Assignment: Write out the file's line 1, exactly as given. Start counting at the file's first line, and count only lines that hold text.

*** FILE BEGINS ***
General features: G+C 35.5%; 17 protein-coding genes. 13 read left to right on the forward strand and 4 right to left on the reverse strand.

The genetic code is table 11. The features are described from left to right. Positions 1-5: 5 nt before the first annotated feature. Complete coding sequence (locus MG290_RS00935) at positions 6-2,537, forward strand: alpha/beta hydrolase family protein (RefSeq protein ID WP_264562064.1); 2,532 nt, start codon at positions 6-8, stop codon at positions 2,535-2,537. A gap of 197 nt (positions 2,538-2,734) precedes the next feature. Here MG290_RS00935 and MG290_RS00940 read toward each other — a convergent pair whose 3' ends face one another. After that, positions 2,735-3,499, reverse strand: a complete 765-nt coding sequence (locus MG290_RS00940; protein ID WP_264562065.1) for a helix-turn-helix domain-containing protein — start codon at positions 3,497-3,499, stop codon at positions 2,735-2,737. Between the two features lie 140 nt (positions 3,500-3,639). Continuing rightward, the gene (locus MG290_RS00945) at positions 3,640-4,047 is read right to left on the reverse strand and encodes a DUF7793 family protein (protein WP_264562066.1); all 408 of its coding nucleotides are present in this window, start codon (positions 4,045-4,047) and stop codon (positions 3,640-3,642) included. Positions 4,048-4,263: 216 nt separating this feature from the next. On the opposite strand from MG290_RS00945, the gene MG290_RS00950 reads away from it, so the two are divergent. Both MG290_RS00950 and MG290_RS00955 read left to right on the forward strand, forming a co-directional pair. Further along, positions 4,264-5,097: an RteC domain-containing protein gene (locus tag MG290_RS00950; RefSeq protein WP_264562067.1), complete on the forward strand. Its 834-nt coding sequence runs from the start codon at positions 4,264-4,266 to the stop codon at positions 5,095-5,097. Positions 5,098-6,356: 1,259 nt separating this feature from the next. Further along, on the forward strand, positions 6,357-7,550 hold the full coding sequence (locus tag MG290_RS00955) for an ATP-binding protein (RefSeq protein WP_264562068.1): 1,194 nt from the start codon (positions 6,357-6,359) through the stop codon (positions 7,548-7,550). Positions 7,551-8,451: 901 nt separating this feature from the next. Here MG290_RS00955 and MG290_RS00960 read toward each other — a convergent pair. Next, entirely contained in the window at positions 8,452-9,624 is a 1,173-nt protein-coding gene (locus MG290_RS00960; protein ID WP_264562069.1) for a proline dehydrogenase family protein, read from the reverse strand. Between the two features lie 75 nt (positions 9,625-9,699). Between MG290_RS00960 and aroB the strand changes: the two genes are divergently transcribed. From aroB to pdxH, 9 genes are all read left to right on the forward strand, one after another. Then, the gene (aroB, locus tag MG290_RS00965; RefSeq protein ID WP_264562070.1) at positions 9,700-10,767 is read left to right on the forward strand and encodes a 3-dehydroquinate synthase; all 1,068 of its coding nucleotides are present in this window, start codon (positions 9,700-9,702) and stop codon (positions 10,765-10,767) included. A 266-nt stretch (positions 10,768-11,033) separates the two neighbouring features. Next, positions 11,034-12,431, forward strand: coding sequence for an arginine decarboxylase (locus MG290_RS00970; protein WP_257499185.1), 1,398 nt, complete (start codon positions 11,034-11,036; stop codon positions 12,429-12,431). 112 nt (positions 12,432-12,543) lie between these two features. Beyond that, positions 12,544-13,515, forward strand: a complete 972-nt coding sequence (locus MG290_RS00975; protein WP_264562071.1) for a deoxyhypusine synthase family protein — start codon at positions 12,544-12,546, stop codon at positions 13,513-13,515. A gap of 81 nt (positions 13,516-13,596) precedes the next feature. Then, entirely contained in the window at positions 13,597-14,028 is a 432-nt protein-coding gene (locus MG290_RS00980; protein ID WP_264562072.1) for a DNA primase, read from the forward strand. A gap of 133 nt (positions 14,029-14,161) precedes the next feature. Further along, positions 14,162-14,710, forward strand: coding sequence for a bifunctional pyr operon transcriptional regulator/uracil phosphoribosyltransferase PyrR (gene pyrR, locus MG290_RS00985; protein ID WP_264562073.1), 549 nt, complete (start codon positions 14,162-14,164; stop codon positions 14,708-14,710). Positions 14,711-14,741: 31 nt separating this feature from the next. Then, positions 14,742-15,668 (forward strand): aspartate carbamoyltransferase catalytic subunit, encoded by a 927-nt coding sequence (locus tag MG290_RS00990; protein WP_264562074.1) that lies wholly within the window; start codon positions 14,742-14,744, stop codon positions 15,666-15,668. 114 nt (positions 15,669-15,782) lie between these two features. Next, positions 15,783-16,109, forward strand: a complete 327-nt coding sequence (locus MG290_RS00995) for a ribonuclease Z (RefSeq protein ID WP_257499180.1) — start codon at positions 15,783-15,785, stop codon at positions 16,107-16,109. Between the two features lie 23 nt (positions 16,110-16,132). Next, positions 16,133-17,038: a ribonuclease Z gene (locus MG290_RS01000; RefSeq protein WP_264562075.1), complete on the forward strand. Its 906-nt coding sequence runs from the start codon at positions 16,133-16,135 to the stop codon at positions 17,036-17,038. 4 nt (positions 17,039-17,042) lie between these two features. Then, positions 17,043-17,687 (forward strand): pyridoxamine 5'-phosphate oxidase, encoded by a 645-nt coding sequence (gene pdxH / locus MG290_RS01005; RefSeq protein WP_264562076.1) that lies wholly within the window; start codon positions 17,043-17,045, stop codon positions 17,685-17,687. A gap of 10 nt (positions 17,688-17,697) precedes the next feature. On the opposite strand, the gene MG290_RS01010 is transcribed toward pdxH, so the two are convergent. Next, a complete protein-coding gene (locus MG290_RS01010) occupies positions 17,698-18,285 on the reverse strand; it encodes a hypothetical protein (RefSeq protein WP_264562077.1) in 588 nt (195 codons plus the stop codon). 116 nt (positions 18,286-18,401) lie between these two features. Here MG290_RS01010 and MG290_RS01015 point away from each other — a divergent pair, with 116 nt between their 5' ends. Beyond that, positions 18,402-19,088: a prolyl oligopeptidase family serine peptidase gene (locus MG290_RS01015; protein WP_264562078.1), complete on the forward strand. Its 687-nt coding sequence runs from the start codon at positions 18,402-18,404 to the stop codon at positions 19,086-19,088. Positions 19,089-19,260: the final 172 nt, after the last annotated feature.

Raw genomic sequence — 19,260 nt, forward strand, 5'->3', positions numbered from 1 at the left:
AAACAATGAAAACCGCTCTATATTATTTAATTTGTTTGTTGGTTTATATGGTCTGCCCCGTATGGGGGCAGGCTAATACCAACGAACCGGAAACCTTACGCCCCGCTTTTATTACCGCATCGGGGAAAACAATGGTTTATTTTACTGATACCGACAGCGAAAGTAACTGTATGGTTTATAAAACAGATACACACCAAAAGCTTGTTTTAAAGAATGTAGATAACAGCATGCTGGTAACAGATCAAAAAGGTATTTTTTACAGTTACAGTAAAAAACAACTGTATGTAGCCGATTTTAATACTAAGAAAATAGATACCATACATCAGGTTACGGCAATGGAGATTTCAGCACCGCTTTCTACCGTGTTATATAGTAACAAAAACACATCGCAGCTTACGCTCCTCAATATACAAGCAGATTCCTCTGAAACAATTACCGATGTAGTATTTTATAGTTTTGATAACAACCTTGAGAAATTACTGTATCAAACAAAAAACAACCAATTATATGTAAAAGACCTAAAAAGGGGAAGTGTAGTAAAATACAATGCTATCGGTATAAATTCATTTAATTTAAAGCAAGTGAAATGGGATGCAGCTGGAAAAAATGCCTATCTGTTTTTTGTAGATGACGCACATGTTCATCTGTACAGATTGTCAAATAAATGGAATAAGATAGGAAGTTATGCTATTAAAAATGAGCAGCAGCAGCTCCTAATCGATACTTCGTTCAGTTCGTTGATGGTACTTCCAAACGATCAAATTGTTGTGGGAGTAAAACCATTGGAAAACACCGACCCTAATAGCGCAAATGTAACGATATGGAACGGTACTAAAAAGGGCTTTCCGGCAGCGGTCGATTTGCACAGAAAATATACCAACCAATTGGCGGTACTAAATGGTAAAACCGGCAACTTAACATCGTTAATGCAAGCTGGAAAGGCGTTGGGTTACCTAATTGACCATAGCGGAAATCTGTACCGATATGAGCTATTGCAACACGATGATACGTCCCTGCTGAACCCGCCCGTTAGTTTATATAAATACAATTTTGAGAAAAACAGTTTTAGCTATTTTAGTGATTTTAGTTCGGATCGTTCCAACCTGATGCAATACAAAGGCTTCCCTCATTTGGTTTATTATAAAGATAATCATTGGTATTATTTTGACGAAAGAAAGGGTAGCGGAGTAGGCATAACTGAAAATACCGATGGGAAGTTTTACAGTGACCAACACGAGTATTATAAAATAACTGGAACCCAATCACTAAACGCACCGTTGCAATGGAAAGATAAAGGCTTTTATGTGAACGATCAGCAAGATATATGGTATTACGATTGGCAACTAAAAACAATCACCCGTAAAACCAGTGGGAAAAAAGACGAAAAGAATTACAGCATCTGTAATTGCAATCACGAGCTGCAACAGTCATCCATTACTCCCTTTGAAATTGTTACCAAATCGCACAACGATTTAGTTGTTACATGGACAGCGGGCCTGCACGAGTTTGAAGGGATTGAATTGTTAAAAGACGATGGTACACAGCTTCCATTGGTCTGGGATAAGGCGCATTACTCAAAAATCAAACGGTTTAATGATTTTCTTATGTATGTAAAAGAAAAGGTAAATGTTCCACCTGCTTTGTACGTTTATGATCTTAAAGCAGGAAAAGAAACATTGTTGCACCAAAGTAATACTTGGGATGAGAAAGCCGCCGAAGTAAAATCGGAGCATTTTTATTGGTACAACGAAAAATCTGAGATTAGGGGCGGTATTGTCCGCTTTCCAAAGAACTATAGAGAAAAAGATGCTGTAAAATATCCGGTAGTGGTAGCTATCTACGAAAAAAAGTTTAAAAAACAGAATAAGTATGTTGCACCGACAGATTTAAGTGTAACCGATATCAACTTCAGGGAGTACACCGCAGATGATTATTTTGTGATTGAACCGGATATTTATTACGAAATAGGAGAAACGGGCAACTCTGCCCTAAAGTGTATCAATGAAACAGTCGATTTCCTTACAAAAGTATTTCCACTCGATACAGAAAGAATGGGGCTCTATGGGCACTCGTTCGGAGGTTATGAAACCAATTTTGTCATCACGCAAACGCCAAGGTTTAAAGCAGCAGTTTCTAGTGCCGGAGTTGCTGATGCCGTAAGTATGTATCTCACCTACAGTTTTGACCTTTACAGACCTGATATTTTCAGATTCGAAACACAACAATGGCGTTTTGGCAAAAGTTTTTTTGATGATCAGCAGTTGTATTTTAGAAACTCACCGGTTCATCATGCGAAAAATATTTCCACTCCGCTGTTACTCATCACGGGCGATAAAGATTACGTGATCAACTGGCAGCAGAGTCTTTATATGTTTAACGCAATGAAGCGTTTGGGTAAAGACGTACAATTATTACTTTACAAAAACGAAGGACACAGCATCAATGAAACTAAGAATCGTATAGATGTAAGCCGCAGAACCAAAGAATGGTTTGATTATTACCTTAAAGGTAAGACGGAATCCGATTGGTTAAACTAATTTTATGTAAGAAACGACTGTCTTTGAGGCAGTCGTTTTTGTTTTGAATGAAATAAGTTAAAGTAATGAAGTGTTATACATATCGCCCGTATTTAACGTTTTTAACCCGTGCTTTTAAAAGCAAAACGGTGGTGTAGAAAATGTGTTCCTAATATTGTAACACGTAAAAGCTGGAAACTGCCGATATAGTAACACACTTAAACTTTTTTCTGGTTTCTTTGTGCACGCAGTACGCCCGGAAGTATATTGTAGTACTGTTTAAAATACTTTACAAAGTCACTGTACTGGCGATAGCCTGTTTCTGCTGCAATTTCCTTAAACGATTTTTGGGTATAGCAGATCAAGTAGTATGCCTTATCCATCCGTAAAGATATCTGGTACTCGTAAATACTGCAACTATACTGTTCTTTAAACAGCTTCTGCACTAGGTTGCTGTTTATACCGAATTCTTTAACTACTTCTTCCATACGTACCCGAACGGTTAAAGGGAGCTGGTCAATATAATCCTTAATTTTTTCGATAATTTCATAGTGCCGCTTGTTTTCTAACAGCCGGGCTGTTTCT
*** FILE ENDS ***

General features: G+C 35.5%; 17 protein-coding genes. 13 read left to right on the forward strand and 4 right to left on the reverse strand.